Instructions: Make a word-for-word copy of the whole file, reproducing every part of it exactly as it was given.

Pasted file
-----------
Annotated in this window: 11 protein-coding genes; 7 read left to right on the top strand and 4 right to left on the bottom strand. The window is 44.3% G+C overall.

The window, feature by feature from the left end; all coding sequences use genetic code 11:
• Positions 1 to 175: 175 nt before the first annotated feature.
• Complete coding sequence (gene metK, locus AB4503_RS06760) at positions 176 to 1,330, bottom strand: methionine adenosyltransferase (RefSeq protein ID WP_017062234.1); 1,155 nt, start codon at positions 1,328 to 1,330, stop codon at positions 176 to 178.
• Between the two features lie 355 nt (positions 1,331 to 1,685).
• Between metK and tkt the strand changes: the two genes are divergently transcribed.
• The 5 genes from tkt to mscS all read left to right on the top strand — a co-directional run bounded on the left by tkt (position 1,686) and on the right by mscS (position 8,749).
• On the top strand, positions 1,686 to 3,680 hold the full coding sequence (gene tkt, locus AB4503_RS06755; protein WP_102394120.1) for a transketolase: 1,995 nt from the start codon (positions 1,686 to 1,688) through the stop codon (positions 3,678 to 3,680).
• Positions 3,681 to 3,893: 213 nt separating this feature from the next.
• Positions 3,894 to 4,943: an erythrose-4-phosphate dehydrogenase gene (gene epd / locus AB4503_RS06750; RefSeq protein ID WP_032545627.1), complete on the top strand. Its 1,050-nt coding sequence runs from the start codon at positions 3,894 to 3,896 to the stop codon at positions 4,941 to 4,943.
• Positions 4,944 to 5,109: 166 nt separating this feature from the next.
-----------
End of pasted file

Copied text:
Annotated in this window: 11 protein-coding genes; 7 read left to right on the top strand and 4 right to left on the bottom strand. The window is 44.3% G+C overall.

The window, feature by feature from the left end; all coding sequences use genetic code 11:
• Positions 1 to 175: 175 nt before the first annotated feature.
• Complete coding sequence (gene metK, locus AB4503_RS06760) at positions 176 to 1,330, bottom strand: methionine adenosyltransferase (RefSeq protein ID WP_017062234.1); 1,155 nt, start codon at positions 1,328 to 1,330, stop codon at positions 176 to 178.
• Between the two features lie 355 nt (positions 1,331 to 1,685).
• Between metK and tkt the strand changes: the two genes are divergently transcribed.
• The 5 genes from tkt to mscS all read left to right on the top strand — a co-directional run bounded on the left by tkt (position 1,686) and on the right by mscS (position 8,749).
• On the top strand, positions 1,686 to 3,680 hold the full coding sequence (gene tkt, locus AB4503_RS06755; protein WP_102394120.1) for a transketolase: 1,995 nt from the start codon (positions 1,686 to 1,688) through the stop codon (positions 3,678 to 3,680).
• Positions 3,681 to 3,893: 213 nt separating this feature from the next.
• Positions 3,894 to 4,943: an erythrose-4-phosphate dehydrogenase gene (gene epd / locus AB4503_RS06750; RefSeq protein ID WP_032545627.1), complete on the top strand. Its 1,050-nt coding sequence runs from the start codon at positions 3,894 to 3,896 to the stop codon at positions 4,941 to 4,943.
• Positions 4,944 to 5,109: 166 nt separating this feature from the next.